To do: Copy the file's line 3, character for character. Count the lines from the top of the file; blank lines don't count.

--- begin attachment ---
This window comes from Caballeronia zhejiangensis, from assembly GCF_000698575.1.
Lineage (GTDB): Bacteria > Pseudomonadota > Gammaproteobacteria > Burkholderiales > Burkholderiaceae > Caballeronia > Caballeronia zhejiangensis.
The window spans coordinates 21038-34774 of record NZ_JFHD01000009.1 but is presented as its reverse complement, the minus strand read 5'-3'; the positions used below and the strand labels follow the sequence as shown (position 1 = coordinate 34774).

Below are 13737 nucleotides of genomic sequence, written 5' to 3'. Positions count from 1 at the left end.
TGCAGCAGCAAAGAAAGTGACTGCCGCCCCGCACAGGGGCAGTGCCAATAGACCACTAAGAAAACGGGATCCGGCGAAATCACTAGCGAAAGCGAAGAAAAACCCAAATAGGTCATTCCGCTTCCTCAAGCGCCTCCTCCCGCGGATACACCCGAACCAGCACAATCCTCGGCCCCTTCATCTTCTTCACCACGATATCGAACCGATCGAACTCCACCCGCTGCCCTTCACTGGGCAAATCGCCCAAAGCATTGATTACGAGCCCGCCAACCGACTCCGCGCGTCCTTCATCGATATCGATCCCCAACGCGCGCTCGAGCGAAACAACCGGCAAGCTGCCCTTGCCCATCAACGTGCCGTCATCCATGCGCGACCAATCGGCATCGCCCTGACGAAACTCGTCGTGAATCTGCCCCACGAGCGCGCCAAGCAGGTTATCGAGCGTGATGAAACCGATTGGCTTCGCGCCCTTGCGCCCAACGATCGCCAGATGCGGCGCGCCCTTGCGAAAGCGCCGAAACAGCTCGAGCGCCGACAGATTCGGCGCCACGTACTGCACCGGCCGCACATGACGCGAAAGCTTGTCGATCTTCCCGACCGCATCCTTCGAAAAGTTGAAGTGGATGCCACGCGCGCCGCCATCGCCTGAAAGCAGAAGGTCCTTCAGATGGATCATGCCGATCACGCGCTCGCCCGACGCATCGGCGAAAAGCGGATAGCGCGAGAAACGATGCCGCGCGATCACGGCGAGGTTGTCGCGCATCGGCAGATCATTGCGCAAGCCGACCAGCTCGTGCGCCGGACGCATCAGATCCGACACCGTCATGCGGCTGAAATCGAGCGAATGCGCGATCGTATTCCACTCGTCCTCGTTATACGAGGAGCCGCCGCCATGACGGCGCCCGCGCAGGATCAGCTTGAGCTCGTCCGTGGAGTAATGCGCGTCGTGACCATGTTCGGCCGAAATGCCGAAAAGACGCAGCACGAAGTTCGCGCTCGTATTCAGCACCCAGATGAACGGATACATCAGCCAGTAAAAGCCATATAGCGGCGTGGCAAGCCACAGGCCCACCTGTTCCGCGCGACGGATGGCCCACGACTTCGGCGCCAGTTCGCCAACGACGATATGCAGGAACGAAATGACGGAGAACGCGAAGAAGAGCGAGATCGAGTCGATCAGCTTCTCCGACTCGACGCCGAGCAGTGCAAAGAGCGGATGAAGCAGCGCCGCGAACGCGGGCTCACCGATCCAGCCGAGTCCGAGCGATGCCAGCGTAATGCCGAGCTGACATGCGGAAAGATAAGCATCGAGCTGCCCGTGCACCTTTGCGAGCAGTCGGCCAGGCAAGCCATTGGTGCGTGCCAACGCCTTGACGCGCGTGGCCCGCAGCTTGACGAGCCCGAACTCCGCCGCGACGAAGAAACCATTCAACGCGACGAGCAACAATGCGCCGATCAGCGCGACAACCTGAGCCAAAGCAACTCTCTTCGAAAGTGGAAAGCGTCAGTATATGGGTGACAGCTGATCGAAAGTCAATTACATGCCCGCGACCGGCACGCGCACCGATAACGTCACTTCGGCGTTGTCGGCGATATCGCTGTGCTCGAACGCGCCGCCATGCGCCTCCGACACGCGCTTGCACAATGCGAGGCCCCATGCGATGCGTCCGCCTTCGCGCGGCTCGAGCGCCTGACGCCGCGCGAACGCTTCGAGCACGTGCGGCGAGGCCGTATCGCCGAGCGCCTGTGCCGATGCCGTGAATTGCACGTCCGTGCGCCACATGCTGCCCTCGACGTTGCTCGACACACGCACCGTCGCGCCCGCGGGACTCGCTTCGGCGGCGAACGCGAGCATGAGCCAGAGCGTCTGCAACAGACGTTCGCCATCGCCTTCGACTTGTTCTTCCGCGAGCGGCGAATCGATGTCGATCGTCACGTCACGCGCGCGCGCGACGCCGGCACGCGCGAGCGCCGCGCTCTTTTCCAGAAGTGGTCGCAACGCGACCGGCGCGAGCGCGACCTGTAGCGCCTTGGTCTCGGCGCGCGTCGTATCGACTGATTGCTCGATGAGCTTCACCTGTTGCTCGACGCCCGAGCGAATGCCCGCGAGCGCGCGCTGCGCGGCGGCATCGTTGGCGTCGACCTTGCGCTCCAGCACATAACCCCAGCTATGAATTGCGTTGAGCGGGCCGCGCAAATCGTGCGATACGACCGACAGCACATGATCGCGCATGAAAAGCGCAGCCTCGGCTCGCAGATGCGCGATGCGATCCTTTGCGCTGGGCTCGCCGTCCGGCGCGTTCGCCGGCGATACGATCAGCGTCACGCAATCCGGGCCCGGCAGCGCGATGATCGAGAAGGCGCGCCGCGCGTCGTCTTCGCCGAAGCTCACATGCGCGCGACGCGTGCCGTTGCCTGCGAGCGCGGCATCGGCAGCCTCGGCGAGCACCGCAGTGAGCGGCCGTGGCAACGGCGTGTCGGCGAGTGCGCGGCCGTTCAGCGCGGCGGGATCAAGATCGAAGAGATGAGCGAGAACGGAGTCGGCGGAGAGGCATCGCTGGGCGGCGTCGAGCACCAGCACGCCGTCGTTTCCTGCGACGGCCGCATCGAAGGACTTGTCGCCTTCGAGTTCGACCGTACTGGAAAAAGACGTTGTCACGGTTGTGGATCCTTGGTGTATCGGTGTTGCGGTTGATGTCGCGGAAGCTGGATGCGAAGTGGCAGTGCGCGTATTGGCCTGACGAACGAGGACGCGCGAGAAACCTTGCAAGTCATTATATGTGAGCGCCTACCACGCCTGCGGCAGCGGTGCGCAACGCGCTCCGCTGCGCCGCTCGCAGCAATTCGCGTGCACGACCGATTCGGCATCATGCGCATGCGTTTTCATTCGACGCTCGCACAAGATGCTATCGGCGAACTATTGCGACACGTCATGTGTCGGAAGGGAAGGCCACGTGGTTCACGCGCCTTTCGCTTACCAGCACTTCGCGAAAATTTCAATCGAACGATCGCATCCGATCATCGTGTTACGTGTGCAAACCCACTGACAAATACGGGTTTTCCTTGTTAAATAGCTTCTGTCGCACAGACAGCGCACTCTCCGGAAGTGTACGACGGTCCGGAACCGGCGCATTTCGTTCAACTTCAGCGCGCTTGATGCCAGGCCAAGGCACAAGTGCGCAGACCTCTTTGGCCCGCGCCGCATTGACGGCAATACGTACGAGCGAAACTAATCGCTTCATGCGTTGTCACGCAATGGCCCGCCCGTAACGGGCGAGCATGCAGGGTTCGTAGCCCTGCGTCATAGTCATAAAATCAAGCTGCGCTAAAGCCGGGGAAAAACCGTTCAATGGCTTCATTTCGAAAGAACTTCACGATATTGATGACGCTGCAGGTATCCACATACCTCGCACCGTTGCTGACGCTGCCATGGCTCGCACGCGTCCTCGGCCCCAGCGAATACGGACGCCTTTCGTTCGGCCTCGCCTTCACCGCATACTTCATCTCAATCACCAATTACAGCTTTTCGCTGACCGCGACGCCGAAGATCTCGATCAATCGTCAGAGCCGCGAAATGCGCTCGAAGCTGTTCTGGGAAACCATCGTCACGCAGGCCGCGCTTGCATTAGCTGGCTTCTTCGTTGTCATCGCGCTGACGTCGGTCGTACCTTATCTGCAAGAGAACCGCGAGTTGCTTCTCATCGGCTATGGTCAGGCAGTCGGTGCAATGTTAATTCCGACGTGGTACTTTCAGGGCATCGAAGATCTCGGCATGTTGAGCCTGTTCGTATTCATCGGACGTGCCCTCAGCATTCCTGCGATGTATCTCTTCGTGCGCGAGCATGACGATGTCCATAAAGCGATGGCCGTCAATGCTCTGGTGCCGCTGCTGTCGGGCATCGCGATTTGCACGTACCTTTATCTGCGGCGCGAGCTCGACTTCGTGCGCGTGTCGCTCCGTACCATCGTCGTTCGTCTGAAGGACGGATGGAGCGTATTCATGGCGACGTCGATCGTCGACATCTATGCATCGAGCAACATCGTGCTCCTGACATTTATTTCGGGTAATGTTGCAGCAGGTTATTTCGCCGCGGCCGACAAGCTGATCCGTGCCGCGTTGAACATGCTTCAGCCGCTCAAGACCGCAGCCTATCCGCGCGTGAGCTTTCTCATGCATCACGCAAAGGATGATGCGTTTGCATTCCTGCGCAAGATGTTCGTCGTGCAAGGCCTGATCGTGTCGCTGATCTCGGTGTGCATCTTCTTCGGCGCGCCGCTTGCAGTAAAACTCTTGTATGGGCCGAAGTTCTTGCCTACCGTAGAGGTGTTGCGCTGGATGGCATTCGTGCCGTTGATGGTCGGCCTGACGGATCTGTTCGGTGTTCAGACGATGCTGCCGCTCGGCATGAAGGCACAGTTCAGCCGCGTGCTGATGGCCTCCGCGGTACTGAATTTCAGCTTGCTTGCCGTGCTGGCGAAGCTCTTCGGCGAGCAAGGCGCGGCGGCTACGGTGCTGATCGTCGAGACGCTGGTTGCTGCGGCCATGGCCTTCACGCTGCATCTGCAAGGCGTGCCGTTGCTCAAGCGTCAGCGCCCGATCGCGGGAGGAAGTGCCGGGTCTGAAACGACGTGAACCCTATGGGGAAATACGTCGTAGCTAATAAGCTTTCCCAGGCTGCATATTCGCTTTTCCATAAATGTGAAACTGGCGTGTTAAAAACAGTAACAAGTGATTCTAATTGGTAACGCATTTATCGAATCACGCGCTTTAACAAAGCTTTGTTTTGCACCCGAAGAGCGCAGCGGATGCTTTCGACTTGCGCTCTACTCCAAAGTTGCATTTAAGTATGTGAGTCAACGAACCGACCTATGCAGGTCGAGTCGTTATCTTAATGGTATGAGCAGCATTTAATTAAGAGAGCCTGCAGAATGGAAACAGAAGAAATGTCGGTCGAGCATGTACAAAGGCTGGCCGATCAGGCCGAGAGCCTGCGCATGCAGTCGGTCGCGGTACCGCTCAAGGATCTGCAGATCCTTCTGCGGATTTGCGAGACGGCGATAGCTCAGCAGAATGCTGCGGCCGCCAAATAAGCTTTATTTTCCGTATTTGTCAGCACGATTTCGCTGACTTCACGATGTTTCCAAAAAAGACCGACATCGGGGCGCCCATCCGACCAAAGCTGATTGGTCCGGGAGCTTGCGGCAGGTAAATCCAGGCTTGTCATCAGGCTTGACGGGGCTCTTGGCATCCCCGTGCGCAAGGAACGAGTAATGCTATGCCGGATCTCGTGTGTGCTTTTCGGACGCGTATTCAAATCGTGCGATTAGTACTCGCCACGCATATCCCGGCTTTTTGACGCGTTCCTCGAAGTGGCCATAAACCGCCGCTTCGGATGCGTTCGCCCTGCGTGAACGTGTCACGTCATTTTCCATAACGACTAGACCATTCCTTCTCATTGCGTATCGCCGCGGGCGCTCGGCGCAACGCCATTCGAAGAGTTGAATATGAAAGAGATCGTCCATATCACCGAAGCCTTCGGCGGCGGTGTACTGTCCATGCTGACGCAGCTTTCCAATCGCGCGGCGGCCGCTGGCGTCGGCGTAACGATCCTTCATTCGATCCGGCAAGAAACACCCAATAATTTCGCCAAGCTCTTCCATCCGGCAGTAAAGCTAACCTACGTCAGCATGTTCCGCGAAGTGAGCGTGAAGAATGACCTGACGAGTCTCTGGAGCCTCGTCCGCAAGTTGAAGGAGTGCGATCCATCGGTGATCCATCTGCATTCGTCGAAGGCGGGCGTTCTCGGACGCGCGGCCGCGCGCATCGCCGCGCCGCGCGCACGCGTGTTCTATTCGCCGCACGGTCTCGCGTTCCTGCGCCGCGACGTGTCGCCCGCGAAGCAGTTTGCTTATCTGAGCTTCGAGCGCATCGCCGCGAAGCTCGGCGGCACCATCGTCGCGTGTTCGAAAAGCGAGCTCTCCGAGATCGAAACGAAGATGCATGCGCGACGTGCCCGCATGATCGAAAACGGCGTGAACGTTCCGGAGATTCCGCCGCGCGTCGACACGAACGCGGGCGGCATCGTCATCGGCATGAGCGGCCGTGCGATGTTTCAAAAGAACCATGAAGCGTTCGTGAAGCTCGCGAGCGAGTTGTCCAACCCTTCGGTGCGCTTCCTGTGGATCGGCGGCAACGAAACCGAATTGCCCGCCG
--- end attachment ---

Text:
The window spans coordinates 21038-34774 of record NZ_JFHD01000009.1 but is presented as its reverse complement, the minus strand read 5'-3'; the positions used below and the strand labels follow the sequence as shown (position 1 = coordinate 34774).